Towards a sociological understanding of Big Data infrastructures for pandemic surveillance
During the fall of 2014 Ebola started spreading in West Africa. Swedish media exclaimed that it was “A global threat” and “The world is losing the war on Ebola”. When the disease started spreading to other countries the fear was multiplied. For the Public Health Agency this meant an increased state of readiness. Collecting and analyzing data on the spread of Ebola was a question of life and death.
In today’s globalized world, computer systems are increasingly central for the detection of disease outbreaks: they track and analyze data, they alert to unusual events, and they make possible earlier detection of disease outbreaks. However, outbreak surveillance is currently undergoing a momentous shift from traditional epidemiology to “infodemiology”. The word infodemiology points to a transformation where traditional epidemiological assessments are being complemented with new forms of information gathering and computer processing. Thus, medical outbreak surveillance is becoming part of a larger shift toward Big Data in society.
This shift can be expected to have large consequences for models and theories of outbreak detection, the practices of disease control, and ultimately the objects of surveillance. The purpose of this project is to investigate how the emergence of infodemiology is creating new ways of knowing and working with outbreak surveillance. An important point of departure is that the emergence of a technical infrastructure can change ways of knowing and doing. This means that the emergence of infodemiology is seen as constructing, or “performing”, normality and deviance as well as disease and contagion (cf. Bowker & Star 1999). The project poses three questions:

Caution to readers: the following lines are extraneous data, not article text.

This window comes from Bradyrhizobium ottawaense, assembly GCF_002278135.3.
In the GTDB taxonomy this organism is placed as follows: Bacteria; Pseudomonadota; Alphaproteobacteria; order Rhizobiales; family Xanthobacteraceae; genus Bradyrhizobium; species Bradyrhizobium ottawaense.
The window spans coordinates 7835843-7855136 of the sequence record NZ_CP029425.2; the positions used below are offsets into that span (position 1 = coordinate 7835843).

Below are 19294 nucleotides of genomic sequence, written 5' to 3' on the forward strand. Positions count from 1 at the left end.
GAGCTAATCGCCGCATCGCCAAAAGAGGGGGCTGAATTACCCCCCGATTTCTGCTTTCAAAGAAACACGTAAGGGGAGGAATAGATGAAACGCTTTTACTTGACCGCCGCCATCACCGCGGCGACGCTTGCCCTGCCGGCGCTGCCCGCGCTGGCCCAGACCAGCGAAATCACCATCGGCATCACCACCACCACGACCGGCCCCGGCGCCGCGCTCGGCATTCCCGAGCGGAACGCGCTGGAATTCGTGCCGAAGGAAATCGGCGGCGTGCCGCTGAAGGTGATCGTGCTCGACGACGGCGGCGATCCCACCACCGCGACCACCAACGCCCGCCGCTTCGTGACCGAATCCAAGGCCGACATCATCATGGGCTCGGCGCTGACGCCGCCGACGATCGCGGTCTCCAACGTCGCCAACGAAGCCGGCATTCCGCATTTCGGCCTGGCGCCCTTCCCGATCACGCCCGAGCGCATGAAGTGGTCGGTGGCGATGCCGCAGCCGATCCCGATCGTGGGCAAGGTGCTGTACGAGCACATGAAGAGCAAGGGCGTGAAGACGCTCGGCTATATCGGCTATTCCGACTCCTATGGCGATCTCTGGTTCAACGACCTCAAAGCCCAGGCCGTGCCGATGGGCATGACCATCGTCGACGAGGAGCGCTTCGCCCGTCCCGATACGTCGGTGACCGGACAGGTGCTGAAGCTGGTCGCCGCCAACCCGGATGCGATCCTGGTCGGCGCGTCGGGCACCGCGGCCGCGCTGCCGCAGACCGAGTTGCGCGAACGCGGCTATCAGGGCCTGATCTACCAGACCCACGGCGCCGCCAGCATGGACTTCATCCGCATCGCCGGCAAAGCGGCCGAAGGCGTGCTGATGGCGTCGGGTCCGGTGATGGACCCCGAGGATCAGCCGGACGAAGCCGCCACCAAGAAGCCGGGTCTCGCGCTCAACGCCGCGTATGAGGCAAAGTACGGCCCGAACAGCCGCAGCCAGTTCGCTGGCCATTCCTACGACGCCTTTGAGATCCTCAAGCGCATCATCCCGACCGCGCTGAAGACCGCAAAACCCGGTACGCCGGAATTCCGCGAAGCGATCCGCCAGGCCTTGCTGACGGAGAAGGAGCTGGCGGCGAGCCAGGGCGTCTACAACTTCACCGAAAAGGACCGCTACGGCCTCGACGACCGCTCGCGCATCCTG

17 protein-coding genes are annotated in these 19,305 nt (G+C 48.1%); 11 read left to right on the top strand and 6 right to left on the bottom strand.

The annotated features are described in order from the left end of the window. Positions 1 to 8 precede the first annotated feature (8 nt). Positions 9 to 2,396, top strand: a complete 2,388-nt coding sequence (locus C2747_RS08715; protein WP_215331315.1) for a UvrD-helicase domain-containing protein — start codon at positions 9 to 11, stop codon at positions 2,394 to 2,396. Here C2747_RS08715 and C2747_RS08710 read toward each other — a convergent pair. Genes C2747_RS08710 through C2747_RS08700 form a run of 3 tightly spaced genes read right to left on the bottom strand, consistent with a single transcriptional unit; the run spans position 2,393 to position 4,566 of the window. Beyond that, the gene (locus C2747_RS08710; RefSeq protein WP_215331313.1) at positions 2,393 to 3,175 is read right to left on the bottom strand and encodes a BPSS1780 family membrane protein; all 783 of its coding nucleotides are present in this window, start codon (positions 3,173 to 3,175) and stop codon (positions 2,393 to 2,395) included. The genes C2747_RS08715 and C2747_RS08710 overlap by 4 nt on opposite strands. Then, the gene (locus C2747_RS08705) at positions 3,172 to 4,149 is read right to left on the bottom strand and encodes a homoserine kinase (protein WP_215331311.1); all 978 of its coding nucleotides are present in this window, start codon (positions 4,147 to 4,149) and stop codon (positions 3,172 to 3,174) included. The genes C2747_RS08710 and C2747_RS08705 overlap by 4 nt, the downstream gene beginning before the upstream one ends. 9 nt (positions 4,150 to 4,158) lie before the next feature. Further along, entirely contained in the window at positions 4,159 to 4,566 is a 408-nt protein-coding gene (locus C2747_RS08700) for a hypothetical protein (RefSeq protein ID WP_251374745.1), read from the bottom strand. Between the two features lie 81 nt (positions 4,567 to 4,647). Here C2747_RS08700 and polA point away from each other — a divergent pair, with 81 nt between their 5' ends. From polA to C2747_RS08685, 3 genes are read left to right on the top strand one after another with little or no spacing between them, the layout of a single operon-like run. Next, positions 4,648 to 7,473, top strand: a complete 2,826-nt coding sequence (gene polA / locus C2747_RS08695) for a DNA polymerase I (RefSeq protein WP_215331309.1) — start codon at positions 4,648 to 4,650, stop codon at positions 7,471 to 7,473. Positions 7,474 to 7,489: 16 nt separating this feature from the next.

• If and how the emergence of infodemiology leads to changes in theories about risk, disease, and contagion?
• If and how infodemiology changes the knowledge production, methodologies, or expertise in disease surveillance?
• And, as a consequence, are new phenomena or people seen as risky, normal, or deviant?
In sum the project asks how the shift toward infodemiology leads to new frames for action and thinking about risk, disease, and contagion in disease control and society at large.
The project is based on an ethnographic polymorphous engagement with infodemiology: apart from interviews, document studies, and observations the project uses demonstration sessions with experts and programmers. The project takes a para-ethnographic approach where knowledge is generated in conjunction with informants; this approach is used to ensure that the project creates knowledge that can become useful for further developments in infodemiology and disease control.
The project leads to increased academic knowledge and better disease control practices by: i) Creating a better understanding of how the emergence of infodemiology changes disease control and with what consequences. ii) By adapting a para-ethnographic perspective, the project contributes to a better understanding of the consequences of infodemiology in the field of disease control. iii) Ultimately the project contributes to a deeper discussion about how surveillance, risk, and knowledge work change in the wake of Big Data.